A similar phenomenon can be observed in the only other game I’ve played several times via forum, Dune. There’s no traitor players to out, of course, and keeping notes about cards held and leaders in the employ of other players is standard practice in face to face games so that should - and does - translate perfectly well to forum play. What’s different is the double-dealing. In a forum game, negotiation between players can be done entirely in secret whereas in a live game players will at least know who is talking to who. The form of the negotiation also becomes much more complex, with intricate deals often spanning multiple aspects of the rules and player powers being the norm, even over relatively minor prizes. I appreciate that some people might enjoy this as being more in keeping with the source material, especially the added paranoia of completely secret deals, but I found it detracted from the mechanical meat and potatoes of the game, to the point where I got so lost in the byzantine machinations between players that I completely lost focus with what was happening on the board.

So why do people playing on forums highlight these aspects of play that have the potential to spoil the game, or at least detract from its atmosphere? The simple answer is because they can: if extra analysis can offer a higher chance of winning, players participating who are sufficiently motivated to win will make the effort to do the analysis. A more complex answer is because this sort of analysis is the sort of thing a lot of gamers seem to enjoy, often over and above the social aspects of gaming. One of the other reasons I suspect that Battlestar Galactica has proved such a popular play by forum game is because gamers bought up on fairly demanding mechanical strategy games like Puerto Rico and Agricola thrive on the opportunity to play something based on a popular and much-loved TV franchise with the focus moved away from interpersonal politics and toward mechanical analysis.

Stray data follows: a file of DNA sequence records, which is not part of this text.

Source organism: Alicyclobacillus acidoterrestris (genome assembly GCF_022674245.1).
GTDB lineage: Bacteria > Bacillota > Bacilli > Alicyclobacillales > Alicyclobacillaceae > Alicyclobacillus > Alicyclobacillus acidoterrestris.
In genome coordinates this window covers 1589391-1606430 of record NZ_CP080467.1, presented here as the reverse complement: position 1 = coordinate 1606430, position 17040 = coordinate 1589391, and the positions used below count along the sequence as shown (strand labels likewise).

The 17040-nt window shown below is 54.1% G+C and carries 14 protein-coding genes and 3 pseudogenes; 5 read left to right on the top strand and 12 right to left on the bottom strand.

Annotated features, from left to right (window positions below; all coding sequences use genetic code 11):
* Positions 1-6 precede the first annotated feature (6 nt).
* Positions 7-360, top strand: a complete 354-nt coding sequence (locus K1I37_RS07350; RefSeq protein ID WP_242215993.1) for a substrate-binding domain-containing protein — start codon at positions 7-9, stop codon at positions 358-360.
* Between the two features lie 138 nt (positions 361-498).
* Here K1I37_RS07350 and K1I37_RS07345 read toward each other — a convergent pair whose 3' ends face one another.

It might be unavoidable, but it’s still a shame. All that extra time that’s available, all that extra effort being made to dig through old posts could be used instead for scene-setting and role-playing, making up for the absent social dimension of a multi-player game with greater character and atmospherics, adding something genuinely new and thrilling to a game that can’t happen face to face. I remember a play-by-forum game of Diplomacy I participated in where everyone attempted to write in the prose style of early 20th century diplomats which leant a quite wonderful patina of authenticity to the proceedings. But analysts will be analysts, I suppose, and on a positive note it does mean that play by forum does offer a strikingly different angle for playing your favourite games. I’ll carry on playing and enjoying them, but at the same time I’ll carry on hankering for my fix of real-life, face to face gaming with my friends.

There Will Be Games

Matt ThrowerFollow Matt Thrower Follow Matt Thrower Message Matt Thrower

Head Writer

Matt has been writing about tabletop games professional since 2012, blogging since 2006 and playing them since he could talk.


Articles by Matt

Log in to comment